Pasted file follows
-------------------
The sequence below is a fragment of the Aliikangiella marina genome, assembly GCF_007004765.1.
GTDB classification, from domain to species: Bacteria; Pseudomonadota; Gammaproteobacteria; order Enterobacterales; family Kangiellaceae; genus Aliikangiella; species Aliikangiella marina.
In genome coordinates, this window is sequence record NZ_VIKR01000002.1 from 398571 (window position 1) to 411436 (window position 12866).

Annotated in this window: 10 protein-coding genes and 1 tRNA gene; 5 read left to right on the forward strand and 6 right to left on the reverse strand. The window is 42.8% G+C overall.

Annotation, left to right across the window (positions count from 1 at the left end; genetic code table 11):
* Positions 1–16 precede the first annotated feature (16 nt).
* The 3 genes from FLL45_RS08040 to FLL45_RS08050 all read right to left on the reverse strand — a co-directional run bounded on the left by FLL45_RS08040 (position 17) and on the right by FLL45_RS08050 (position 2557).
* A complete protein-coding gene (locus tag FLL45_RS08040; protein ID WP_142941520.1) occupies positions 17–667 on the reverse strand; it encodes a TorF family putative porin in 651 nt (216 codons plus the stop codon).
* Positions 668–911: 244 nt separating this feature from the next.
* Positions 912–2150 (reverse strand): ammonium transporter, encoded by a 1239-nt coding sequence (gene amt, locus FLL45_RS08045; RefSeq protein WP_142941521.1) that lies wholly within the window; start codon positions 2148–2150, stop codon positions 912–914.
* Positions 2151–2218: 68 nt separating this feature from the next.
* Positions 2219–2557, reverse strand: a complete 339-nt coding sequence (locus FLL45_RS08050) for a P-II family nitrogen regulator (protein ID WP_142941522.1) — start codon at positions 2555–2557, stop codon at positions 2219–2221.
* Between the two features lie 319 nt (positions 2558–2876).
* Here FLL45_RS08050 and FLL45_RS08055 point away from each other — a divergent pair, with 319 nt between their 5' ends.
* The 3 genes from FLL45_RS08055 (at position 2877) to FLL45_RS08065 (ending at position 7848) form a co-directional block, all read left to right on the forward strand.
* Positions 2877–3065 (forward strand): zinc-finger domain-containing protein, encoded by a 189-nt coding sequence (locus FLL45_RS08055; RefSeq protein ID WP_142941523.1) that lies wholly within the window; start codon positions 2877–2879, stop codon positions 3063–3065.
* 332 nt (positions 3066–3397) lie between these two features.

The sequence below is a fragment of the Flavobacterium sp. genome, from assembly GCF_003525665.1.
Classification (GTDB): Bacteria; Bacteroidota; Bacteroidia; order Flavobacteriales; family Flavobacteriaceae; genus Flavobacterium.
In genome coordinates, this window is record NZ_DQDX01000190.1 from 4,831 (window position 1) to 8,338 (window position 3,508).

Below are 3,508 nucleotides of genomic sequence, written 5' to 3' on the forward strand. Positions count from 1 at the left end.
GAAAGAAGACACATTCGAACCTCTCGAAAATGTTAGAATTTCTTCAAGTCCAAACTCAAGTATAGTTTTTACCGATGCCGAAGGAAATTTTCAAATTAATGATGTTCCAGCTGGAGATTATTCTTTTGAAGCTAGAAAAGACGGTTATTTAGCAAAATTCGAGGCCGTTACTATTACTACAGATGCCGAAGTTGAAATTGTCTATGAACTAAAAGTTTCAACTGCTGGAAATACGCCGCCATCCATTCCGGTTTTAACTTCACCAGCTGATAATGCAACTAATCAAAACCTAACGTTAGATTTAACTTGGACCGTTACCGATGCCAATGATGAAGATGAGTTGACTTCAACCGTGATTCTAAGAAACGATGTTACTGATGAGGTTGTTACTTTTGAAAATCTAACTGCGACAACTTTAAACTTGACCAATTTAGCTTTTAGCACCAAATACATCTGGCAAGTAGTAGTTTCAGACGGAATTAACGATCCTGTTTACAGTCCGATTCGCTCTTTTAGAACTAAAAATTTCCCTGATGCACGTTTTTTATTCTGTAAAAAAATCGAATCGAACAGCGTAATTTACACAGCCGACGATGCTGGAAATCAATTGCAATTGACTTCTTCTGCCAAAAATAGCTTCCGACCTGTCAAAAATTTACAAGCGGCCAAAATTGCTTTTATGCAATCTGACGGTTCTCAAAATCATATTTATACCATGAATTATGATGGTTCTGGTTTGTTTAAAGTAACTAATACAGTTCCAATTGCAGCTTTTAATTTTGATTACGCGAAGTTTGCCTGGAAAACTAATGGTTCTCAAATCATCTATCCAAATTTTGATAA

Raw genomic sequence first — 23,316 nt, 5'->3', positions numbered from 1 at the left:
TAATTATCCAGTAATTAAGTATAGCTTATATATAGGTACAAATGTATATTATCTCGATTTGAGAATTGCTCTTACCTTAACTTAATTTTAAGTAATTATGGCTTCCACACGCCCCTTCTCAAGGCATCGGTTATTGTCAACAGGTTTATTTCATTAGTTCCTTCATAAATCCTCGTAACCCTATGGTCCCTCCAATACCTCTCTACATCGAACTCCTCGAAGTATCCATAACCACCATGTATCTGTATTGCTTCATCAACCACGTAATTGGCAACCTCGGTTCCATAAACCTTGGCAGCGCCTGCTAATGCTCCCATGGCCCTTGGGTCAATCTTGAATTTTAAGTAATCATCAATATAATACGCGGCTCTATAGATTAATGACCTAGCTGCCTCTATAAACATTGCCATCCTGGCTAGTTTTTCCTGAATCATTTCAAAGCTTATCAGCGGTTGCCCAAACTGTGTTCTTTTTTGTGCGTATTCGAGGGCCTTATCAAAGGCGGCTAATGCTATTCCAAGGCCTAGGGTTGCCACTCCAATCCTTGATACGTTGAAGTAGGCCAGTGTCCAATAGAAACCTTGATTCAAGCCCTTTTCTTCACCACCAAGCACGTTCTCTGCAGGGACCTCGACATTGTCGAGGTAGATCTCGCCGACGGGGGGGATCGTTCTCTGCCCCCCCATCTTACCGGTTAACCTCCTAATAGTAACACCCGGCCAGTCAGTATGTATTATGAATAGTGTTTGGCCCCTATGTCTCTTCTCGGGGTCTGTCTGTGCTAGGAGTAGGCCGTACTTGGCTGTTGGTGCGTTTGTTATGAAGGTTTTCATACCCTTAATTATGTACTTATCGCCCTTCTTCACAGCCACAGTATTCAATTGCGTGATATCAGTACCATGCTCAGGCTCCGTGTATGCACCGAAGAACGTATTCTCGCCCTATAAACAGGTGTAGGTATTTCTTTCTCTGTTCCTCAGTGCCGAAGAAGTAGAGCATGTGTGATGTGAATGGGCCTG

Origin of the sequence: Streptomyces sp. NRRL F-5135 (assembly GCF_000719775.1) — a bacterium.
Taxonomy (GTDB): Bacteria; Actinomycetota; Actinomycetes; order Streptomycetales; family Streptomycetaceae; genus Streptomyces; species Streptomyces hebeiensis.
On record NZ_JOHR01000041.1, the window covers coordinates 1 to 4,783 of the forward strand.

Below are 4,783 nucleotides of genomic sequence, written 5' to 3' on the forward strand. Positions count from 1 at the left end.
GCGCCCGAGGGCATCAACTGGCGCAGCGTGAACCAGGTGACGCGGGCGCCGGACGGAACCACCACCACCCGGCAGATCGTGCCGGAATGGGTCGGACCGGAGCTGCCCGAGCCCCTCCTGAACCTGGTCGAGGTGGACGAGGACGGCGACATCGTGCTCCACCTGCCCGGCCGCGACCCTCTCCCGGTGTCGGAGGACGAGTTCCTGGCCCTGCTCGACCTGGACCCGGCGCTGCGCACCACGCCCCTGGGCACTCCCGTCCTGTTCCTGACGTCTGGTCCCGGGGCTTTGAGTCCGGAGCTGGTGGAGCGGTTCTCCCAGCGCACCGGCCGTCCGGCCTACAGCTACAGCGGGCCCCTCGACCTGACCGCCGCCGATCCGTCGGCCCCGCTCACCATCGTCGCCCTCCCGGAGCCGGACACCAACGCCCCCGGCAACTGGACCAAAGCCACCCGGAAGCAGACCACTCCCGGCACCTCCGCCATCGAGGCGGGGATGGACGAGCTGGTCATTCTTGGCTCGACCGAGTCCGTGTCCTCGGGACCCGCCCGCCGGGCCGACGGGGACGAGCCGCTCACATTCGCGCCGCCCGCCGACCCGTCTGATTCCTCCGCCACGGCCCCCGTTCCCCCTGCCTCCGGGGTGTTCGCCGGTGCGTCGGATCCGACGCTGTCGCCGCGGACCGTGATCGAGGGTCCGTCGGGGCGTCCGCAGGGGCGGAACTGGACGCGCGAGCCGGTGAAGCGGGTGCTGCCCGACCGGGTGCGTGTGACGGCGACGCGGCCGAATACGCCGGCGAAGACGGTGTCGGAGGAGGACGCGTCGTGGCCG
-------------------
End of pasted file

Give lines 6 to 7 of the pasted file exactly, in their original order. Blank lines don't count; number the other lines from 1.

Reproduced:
* Positions 1–16 precede the first annotated feature (16 nt).
* The 3 genes from FLL45_RS08040 to FLL45_RS08050 all read right to left on the reverse strand — a co-directional run bounded on the left by FLL45_RS08040 (position 17) and on the right by FLL45_RS08050 (position 2557).